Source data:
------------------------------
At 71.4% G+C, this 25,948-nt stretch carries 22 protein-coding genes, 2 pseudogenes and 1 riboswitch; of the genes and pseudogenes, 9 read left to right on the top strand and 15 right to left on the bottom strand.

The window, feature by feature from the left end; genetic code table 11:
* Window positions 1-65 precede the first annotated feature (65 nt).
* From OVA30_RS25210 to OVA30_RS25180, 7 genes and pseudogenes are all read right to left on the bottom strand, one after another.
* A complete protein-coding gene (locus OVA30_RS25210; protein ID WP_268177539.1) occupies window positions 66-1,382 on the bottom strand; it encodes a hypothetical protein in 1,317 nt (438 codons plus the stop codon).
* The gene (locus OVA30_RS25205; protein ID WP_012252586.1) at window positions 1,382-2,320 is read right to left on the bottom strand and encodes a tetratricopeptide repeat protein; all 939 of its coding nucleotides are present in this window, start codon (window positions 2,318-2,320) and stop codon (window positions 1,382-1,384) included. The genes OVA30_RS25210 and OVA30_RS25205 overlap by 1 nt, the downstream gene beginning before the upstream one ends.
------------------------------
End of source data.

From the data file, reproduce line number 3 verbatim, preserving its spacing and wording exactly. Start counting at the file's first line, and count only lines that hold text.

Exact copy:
* Window positions 1-65 precede the first annotated feature (65 nt).